Chest Wall Tumors and Sarcomas
The chest wall plays an important role in keeping our organs safe. It is the bone-and-tissue framework that forms a cage around vital organs such as the heart and lungs. The chest wall includes the spine, sternum, and ribs. Many types of tumors can grow in this structure. Some are primary tumors, which originate in the chest wall; these can be either benign or malignant. Others are secondary tumors, which spread (metastasize) to the chest wall from another site in the body. When tumors metastasize, they are almost always malignant.
When a tumor forms in the bones, soft tissue, or cartilage, and is malignant, we call it a sarcoma. Malignant chest wall tumors include many types of sarcoma. Symptoms of chest wall sarcomas vary with the tumor’s classification and severity. You might experience difficulty breathing as well as pain and swelling surrounding the tumor.
Types of Chest Wall Sarcomas
The following types of sarcomas could grow in the chest wall:
- Chondrosarcoma: Forms in cartilage and is the most common type of primary chest wall bone cancer. It usually presents as a slowly enlarging, painful mass.
- Osteosarcoma: Forms in bone, typically during a period of accelerated growth, such as adolescence. It typically presents as a rapidly enlarging, painful mass.
- Ewing’s sarcoma: Forms in bone, and most often affects children and young adults. It usually presents as a painful mass with fever and fatigue.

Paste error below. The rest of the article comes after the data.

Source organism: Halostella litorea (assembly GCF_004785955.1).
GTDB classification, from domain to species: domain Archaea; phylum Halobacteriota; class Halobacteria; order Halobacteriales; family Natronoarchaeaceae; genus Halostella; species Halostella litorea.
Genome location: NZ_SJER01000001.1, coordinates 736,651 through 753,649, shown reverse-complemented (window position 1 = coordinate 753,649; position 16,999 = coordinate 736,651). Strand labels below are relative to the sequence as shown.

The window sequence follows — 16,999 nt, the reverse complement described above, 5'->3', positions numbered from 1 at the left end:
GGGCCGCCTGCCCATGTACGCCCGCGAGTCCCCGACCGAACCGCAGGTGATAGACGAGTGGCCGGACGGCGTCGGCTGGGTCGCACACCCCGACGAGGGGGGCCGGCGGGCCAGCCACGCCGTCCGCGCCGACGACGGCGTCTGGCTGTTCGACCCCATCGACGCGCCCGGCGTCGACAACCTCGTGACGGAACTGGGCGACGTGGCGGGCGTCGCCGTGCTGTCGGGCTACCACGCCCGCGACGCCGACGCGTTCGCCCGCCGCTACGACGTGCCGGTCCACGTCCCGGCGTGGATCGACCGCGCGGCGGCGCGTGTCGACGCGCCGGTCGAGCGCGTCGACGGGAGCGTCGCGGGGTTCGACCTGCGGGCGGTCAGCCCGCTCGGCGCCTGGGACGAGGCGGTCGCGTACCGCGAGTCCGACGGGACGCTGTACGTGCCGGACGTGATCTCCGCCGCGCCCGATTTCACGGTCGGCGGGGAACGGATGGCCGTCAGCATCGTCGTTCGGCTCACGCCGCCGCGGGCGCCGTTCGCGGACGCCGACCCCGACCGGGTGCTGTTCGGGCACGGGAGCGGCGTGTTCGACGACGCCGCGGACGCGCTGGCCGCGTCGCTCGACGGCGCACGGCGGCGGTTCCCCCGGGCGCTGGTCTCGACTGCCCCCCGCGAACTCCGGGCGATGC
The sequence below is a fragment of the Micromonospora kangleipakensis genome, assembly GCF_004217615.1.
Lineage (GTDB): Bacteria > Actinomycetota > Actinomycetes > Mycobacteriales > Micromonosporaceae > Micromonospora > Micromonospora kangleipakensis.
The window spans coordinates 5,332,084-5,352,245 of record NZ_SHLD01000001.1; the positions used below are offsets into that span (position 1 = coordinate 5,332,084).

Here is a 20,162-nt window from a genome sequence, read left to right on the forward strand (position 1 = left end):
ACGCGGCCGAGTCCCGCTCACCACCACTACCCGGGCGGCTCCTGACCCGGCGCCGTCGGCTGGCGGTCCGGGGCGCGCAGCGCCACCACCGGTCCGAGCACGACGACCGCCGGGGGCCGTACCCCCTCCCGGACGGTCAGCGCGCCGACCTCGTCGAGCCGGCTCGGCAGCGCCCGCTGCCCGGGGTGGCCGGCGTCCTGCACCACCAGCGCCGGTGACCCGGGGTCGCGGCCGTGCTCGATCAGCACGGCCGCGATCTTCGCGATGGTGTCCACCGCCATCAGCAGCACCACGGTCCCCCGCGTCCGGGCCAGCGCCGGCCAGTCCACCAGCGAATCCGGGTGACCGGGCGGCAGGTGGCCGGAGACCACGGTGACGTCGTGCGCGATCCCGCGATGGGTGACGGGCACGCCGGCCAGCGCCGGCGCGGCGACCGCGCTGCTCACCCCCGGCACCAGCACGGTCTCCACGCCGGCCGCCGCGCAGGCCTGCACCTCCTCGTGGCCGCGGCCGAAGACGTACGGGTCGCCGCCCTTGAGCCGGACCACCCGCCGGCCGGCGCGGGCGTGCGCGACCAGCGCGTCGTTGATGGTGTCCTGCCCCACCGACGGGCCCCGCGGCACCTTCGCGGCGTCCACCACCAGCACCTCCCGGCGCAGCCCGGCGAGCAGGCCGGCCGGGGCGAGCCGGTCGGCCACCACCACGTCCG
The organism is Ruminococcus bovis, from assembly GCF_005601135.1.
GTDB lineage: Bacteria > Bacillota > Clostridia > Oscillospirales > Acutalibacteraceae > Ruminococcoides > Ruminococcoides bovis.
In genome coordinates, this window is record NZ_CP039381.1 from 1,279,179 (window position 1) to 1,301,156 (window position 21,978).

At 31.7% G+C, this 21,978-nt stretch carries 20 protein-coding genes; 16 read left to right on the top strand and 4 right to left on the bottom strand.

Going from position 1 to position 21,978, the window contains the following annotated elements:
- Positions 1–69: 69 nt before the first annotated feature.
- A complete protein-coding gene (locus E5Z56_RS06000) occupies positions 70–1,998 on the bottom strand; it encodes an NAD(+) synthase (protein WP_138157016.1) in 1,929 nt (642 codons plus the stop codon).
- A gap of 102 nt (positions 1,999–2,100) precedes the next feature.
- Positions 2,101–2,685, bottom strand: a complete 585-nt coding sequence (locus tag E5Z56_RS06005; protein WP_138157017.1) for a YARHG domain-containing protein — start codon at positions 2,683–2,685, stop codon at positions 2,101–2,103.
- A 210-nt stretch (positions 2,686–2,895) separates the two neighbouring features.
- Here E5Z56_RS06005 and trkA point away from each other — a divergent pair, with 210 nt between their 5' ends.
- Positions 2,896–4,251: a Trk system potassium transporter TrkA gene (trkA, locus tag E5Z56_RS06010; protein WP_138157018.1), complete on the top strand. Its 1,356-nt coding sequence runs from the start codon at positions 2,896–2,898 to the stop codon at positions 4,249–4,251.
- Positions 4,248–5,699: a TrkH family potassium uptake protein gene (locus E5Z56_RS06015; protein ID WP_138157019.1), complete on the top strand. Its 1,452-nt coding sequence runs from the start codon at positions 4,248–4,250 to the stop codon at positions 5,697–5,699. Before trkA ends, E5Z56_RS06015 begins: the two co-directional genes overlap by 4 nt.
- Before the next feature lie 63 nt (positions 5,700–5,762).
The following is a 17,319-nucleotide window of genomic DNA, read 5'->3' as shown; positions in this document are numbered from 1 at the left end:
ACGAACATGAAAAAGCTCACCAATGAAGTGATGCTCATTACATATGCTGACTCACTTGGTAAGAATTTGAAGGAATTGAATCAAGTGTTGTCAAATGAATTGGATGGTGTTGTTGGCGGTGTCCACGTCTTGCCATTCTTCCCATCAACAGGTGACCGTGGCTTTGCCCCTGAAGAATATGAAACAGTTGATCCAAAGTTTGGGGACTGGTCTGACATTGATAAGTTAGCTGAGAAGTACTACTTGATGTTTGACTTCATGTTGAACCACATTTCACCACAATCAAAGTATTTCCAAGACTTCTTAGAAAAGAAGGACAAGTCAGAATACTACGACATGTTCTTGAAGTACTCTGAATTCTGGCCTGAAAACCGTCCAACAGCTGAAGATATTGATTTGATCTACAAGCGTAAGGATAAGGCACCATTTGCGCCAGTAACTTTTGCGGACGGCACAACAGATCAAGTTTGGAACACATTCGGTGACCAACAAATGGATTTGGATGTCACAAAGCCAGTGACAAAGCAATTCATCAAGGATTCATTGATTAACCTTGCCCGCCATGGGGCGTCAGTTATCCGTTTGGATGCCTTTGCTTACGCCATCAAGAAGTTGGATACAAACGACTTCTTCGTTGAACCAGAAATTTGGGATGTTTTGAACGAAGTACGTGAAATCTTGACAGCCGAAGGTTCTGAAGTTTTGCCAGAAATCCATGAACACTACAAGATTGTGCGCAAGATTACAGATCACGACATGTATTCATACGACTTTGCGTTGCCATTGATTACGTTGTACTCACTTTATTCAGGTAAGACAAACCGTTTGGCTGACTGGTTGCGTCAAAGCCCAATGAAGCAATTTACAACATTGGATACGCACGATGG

- Plasmacytoma: Arises from plasma cells and is an isolated form of multiple myeloma. You may feel pain but not see a mass. This is one of the few chest wall tumors that we rarely treat surgically.
- Malignant fibrous histiocytoma: The most common soft tissue sarcoma, this often occurs in adults. These usually present as a slowly growing, painless mass.
- Rhabdomyosarcoma: Forms in striated muscle, and most often affects children and young adults. These usually present as a rapidly growing, painless mass.
Diagnosis and Treatment
The process of diagnosing a chest wall tumor typically begins with a physical exam, followed by an imaging test, such as an X-ray, computed tomography (CT) scan, or magnetic resonance imaging (MRI). If we need additional information, we may do a biopsy. This involves taking a tissue sample from the tumor and testing it in the lab.
We design a treatment plan based on the type and stage of tumor you have. Surgical resection is the mainstay of treatment for most early stage chest wall tumors. Additional treatment can include radiation and chemotherapy.
Why Mount Sinai
At Mount Sinai, your thoracic surgeon coordinates a team of specialists to manage your disease. Our goal is to remove the entire tumor without affecting your ability to breathe. We also protect your underlying chest structures, including your heart and lungs. We strive to cure your disease while maintaining your quality of life.